Vitamin D: Is there such a thing as too much?

By Nathan GRAY

- Last updated on GMT

Related tags: Vitamin d

Vitamin D: High levels of vitamin D may have risks too - says study
Very high levels of vitamin D could be associated with similar risks as very low levels, according to new research that questions the notion that ‘you can never get too much vitamin D’.

The study – published in the Journal of Clinical Endocrinology and Metabolism​ – investigated the association between all-cause mortality and serum levels of vitamin D in almost a quarter of a million people in Denmark.

Led by Darshana Durup, from the University of Copenhagen, the researchers revealed that whilst – as expected – low levels of vitamin D was associated with an increase in mortality, very high levels were also associated with an increased risk of death.

“We found higher mortality in people with a low level of vitamin D in their blood, but to our surprise, we also found it in people with a high level of vitamin D. We can draw a graph showing that perhaps it is harmful with too little and too much vitamin D,"​ explained Durup.

While the researchers do not know the cause of the higher mortality, Durup said she believes the results can be used to question the wisdom of those people who claim ‘you can never get too much vitamin D’.

"It is important to conduct further studies in order to understand the relationship,”​ said the research leader, who noted that whilst a lot of research has been conducted on the risk of vitamin D deficiency, there is very little knowledge of the effects of very high doses.

“There is no scientific evidence for a 'more is better' argument for vitamin D, and our study does not support the argument either. We hope that our study will inspire others to study the cause of higher mortality with a high level of vitamin D,"​ she said.

Commenting independently on the study, vitamin D expert Professor Heike Bischoff-Ferrari told NutraIngredients that the reported increased risk of mortality at the high vitamin D serum levels of levels of 140 nanomol (nmol) of 25(OH)D per litre of plasma “is a concern but also raises the question who is reaching such high levels.”

“In order to reach serum concentrations of about 140 nmol/l a significant dose of vitamin D is needed, far higher than current recommendations,”​ she explained – adding that recent research has suggested a daily intake of about 4800 IU vitamin D3 would be needed to reach such a level.

Bischoff-Ferrari also commented that the results of the research are on the whole consistent with other observational studies in suggesting that mortality may be lowest at 25(OH)D levels between 50 and 80 nmol/l whilst documenting “a marked  increased risk in mortality with 25(OH)D levels below 40 to 50 nmol/l.”

Key results

The new study – which is said to be the largest of its kind – tested blood samples from 247,574 from the population of people in Copenhagen.

The researchers revealed that blood containing less than 10 nmol of vitamin per liter of serum, mortality was found to be 2.31 times higher than those with the ‘optimal’ levels of 50 nmol/l – where the researchers found the lowest rates.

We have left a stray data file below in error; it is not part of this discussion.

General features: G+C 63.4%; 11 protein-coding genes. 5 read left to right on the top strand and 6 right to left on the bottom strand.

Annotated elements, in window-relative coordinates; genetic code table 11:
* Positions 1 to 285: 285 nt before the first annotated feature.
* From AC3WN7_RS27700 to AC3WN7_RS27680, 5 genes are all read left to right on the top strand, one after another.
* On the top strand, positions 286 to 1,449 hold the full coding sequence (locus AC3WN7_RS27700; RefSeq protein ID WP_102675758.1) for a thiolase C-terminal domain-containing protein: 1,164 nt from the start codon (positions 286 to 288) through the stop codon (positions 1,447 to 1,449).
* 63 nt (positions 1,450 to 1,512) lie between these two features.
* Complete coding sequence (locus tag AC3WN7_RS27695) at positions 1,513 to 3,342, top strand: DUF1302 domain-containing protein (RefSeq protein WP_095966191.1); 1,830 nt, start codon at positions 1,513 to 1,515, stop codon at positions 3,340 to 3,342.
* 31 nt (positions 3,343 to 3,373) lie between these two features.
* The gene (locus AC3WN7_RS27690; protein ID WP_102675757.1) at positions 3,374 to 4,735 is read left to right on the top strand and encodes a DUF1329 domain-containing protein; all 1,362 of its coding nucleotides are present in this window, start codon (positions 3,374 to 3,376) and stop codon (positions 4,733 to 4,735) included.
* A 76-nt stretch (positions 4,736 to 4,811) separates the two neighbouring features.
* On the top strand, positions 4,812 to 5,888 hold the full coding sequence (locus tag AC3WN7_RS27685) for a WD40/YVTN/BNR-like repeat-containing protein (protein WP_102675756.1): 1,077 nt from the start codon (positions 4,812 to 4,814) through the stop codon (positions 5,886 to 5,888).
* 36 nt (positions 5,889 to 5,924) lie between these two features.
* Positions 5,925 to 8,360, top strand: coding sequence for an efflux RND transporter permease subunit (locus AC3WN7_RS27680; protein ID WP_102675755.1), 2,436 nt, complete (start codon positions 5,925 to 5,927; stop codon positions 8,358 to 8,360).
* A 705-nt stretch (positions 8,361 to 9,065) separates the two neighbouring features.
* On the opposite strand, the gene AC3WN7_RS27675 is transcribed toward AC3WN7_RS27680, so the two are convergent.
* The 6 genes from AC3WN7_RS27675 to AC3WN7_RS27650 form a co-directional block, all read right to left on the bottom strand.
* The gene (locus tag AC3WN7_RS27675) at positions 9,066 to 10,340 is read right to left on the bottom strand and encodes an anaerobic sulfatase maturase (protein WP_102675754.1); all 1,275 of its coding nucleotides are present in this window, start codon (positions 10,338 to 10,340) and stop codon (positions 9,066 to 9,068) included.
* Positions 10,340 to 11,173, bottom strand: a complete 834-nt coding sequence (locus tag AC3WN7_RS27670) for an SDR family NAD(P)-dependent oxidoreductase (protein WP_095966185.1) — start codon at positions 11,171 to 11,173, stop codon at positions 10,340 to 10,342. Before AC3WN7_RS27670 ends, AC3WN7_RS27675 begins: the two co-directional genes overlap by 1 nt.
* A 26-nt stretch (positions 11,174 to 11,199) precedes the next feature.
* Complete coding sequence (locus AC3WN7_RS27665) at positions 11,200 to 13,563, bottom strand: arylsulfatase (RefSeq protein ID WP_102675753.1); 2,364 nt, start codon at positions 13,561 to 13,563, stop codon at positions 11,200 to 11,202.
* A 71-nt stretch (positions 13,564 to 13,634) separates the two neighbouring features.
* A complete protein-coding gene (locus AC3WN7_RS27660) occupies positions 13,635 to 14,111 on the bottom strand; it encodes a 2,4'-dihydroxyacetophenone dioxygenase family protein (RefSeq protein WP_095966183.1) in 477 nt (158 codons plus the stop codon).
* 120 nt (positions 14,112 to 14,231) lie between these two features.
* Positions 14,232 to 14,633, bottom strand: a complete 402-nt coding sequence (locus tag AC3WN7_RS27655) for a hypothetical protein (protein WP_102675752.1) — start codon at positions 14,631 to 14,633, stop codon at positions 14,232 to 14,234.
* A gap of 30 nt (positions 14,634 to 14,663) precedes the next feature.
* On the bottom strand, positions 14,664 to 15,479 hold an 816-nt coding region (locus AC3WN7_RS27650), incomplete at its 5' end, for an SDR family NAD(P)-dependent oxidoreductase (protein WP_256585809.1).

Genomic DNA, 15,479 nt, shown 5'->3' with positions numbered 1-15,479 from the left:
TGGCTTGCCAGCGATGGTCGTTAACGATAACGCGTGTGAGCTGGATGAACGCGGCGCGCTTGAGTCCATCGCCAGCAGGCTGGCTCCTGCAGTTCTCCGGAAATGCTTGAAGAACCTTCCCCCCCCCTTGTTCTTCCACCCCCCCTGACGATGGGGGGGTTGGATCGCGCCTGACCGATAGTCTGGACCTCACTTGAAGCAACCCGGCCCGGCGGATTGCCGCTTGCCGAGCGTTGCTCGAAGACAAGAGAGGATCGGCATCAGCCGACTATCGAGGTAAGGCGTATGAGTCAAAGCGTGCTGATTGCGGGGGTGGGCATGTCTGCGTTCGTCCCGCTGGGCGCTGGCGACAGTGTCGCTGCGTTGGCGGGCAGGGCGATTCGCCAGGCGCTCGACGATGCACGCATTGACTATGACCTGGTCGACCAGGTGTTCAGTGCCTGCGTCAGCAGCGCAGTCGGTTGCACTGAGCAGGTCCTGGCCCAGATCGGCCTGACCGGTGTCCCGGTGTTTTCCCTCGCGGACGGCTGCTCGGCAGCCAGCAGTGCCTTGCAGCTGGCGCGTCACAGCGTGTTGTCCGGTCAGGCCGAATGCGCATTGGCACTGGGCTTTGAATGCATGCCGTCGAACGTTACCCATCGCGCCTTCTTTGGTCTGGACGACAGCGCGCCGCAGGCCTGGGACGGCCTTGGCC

However, blood containing more than 140 nmol of the sunshine vitamin per litre was found to be associated with 1.42 increase in mortality risk.

"Our data material covers a wide age range,”​ explained Durup. “The people who participated had approached their own general practitioners for a variety of reasons and had had the vitamin D level in their bloodstream measured in that context. 

“This means that while the study can show a possible association between mortality and a high level of vitamin D, we cannot as yet explain the higher risk,"​ she said.

Controversial area

Durup said the research had moved into ‘a controversial area’ that stirs up strong feelings, “just like debates on global warming and research on nutrition.”

However the researcher reiterated that the results “are based on a quarter of a million blood tests and provide an interesting starting point for further research."

She noted that future research projects should compare the results of the new study with information from disease registers – such as the Danish cancer register – in order to test for more specific associations.

However, Bischoff-Ferrari said the results of the study could be called into some question because “we cannot exclude confounding by indication, meaning that sick individuals or individuals at increased risk for chronic disease may have taken vitamin D supplements at a higher dose because of a disease-based motivation.”

Source: The Journal of Clinical Endocrinology & Metabolism
Published online ahead of print, doi: 10.1210/jc.2012-1176
“A Reverse J-Shaped Association of All-Cause Mortality with Serum 25-Hydroxyvitamin D in General Practice, the CopD Study”
Authors: D. Durup, H. L. Jørgensen, J. Christensen, P. Schwarz, A. M. Heegaard, B. Lind

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1 comment

Measuring systems for vitamin D levels

Posted by Ray Keall,

I am not a professional,so I am confused by the different systems used in your reports. I have long been particularly interested in my vitamin D level as, due to significant sun damage to my skin over many decades I have, on dermatologist advice protected my skin from the sun as much as possible. Most frequently D levels have been expressed in IUs so I wonder if a conversion scale is available?

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